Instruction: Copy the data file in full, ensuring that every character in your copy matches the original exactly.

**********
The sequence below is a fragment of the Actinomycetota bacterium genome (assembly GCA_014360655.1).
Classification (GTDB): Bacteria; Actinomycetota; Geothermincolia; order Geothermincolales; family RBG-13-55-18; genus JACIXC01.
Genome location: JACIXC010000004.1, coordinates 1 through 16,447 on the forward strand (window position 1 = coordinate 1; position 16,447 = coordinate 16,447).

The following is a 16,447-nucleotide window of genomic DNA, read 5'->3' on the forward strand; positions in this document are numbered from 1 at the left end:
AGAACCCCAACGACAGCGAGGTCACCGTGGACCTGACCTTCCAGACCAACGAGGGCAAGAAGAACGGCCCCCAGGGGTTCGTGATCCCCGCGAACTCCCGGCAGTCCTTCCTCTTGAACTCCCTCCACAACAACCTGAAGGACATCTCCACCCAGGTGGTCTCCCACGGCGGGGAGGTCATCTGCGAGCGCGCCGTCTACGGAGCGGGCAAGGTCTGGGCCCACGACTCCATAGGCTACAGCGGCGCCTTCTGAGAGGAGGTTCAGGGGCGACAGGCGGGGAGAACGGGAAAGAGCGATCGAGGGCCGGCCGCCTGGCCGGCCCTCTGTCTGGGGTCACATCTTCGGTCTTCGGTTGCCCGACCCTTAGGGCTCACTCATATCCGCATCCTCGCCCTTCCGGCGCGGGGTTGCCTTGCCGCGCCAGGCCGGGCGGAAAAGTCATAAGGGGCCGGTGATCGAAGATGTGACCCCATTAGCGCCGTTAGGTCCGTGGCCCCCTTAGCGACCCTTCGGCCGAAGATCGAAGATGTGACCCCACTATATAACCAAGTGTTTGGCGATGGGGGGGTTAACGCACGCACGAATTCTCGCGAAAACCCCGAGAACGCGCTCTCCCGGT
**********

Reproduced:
The sequence below is a fragment of the Actinomycetota bacterium genome (assembly GCA_014360655.1).
Classification (GTDB): Bacteria; Actinomycetota; Geothermincolia; order Geothermincolales; family RBG-13-55-18; genus JACIXC01.
Genome location: JACIXC010000004.1, coordinates 1 through 16,447 on the forward strand (window position 1 = coordinate 1; position 16,447 = coordinate 16,447).

The following is a 16,447-nucleotide window of genomic DNA, read 5'->3' on the forward strand; positions in this document are numbered from 1 at the left end:
AGAACCCCAACGACAGCGAGGTCACCGTGGACCTGACCTTCCAGACCAACGAGGGCAAGAAGAACGGCCCCCAGGGGTTCGTGATCCCCGCGAACTCCCGGCAGTCCTTCCTCTTGAACTCCCTCCACAACAACCTGAAGGACATCTCCACCCAGGTGGTCTCCCACGGCGGGGAGGTCATCTGCGAGCGCGCCGTCTACGGAGCGGGCAAGGTCTGGGCCCACGACTCCATAGGCTACAGCGGCGCCTTCTGAGAGGAGGTTCAGGGGCGACAGGCGGGGAGAACGGGAAAGAGCGATCGAGGGCCGGCCGCCTGGCCGGCCCTCTGTCTGGGGTCACATCTTCGGTCTTCGGTTGCCCGACCCTTAGGGCTCACTCATATCCGCATCCTCGCCCTTCCGGCGCGGGGTTGCCTTGCCGCGCCAGGCCGGGCGGAAAAGTCATAAGGGGCCGGTGATCGAAGATGTGACCCCATTAGCGCCGTTAGGTCCGTGGCCCCCTTAGCGACCCTTCGGCCGAAGATCGAAGATGTGACCCCACTATATAACCAAGTGTTTGGCGATGGGGGGGTTAACGCACGCACGAATTCTCGCGAAAACCCCGAGAACGCGCTCTCCCGGT